Why is it so difficult for a retailer to establish a wide economic moat?
I found that right now our analysts have determined that there are 91 companies under coverage on Morningstar.com that have a wide economic moat rating. Of those, only three are retailers: Walgreen, Home Depot and Wal-Mart.
There are dozens of nationally known companies out there, exactly the type favored by the Peter Lynch school of investing, so why do only three make the cut as companies able to fend off competitors for the long haul?
By our definition, the only way a retailer can have a wide economic moat is by doing something that keeps consumers shopping at its stores rather than at competitors'. It can do this by offering unique products or low prices. The former is difficult to do, especially on a large scale, because unique products don't remain unique for long. Most large retailers establish their moats by building up big market share and offering the lowest prices on their goods. In other industries, companies with wide moats can have such competitive advantages as patents and government licenses, unique corporate cultures, high customer switching costs and network effects, but those simply do not apply to retail.
Here's a quick look at the short list of retail companies with wide economic moats.
Walgreen: The drugstore chain gets our top moat rating due mainly to its market share. It's the nation's largest by sales, and it's soon to be the largest by number of stores, too - it's continuing to blanket the country with stores. What's more, it has been able to fund the expansion internally, without taking on debt.
This expansion, and its nearly flawless execution, has given Walgreen more bang for its marketing dollar, among other pluses. A flyer in the newspaper or an ad on the radio reaches more households near a Walgreen's than ever before. And thus far, cannibalization, or the risk that Walgreen will steal market share from its own stores, has been almost nonexistent.
Home Depot: Big Orange's wide moat also stems mainly from its market share, but one must consider as well its status as the low-cost provider of its goods. The wild card here, though, is Lowe's (LOW), Home Depot's main home-improvement rival. There is very little differentiating the two companies, but between the two of them, they have pretty much established a rational duopoly: an occasional price war flares up, but there's no indication that they're going to compete away each other's profits anytime soon. We've considered awarding Lowe's a wide-moat rating too, because there's still a lot of market share to be grabbed between the two of them.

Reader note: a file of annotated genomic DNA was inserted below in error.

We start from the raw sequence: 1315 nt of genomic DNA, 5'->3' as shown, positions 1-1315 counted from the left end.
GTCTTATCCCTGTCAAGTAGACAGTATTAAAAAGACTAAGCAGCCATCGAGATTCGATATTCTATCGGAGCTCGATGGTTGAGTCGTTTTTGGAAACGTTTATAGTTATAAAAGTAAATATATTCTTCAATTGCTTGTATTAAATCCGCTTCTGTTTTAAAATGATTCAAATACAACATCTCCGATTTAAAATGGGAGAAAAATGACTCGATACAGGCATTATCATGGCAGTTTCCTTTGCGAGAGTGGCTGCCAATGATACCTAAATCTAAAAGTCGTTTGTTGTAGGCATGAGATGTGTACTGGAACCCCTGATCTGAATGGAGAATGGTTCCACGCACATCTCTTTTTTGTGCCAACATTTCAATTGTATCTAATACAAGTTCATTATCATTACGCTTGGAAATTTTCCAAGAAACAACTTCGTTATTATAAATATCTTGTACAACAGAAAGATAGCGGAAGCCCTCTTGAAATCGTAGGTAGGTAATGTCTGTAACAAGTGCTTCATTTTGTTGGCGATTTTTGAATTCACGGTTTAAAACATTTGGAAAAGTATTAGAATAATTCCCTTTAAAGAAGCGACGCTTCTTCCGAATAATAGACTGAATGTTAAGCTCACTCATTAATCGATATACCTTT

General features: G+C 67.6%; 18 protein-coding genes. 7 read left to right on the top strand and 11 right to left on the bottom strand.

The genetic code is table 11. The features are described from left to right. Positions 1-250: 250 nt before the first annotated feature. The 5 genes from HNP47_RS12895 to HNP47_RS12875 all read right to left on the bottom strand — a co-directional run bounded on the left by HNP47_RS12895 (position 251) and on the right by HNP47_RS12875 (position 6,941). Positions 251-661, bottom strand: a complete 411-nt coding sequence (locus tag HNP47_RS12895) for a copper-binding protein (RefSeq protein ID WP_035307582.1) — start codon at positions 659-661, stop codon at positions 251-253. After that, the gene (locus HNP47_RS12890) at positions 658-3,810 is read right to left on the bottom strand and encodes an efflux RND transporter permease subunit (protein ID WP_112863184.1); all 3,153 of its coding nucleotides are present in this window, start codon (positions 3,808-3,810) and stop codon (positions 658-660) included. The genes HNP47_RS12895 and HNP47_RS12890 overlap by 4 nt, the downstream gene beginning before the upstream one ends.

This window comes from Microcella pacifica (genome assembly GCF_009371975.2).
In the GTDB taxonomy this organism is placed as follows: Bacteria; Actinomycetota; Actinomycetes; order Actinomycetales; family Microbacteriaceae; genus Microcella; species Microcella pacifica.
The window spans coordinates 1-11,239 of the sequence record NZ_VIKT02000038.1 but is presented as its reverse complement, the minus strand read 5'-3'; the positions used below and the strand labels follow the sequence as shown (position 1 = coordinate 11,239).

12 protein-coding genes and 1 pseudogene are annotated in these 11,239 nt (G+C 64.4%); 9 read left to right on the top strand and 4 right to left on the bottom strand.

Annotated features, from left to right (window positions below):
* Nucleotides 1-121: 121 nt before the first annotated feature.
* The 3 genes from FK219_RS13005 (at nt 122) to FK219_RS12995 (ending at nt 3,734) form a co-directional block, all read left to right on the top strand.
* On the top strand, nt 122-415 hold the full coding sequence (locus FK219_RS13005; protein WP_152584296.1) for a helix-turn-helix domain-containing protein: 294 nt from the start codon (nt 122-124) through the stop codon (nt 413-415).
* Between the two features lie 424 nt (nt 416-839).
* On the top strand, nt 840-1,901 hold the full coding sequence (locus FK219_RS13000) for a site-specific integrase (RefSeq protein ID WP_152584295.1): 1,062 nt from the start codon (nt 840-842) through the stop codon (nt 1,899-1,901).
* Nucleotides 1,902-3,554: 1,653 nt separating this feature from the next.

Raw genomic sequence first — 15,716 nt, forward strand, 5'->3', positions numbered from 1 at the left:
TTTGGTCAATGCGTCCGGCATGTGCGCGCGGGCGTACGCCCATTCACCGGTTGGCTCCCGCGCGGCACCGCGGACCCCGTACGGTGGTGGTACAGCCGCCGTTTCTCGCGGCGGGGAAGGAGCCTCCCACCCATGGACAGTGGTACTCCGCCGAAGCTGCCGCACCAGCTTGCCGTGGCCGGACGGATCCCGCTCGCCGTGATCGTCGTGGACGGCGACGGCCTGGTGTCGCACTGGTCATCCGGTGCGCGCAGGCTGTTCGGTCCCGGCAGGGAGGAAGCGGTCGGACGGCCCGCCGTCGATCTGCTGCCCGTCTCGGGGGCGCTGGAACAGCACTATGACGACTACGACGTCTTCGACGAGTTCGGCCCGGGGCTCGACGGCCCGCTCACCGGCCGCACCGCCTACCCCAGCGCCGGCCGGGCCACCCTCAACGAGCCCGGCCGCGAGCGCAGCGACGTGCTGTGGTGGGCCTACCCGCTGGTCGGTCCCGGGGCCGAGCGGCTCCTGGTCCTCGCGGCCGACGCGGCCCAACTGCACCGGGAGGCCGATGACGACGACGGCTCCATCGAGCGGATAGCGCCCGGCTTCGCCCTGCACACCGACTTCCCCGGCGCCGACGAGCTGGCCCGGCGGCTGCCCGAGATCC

Wal-Mart: Huge market share in groceries, apparel, general merchandise and even diamonds (through its Sam's Club warehouse club chain), combined with its low-cost-provider status in each of these categories, give Wal-Mart its wide moat.
Wal-Mart is the largest seller in the world of thousands of different consumer items - 23 percent of Clorox's sales, for example, are through Wal-Mart - so it demands better pricing from suppliers than its competitors get. It also has inventory management practices and supply chain efficiencies that are second to none. How sustainable is it? Even when retailers' wide moats do exist, they can dry up right before investors' eyes. More so than with other industries, determining the sustainability of retail companies' competitive advantages is tricky.
Think about the great things you like to see in a retailer. Inventory controls. Innovation. Margin protection. Strength of management.
The problem is, none of these qualities is unassailable or necessarily long-lasting. Take margins, for example. Gross margins on general merchandise were 35 percent in the early 1960s; they now stand at around 22 percent. Contrast that with Microsoft or Genentech, more typical wide-moat companies, where gross margins are north of 80 percent.
Of our 91 wide-moat companies, only Dell and General Dynamics have lower gross margins than Wal-Mart. Excess profits, already extremely small in discount retail, have been whittled away to almost nothing.
Some argue that it's Wal-Mart's relentless focus on containing costs that will allow it to maintain its economic moat against would-be competitors. Surely no one of sound mind would try to start up a discount retailing chain today, right? Wal-Mart simply has too great a lead.
But there's no guarantee Wal-Mart can hold on to its advantage. In 1977, Wal-Mart's sales were only 5 percent of Kmart's.
Wal-Mart's competitive advantage isn't going away tomorrow. Neither is Walgreen's or Home Depot's. But economic moats, when they do exist, eventually get breached or disappear in any industry. Just because these companies are kings of the hill now in terms of market share and cost advantages doesn't mean they always will be.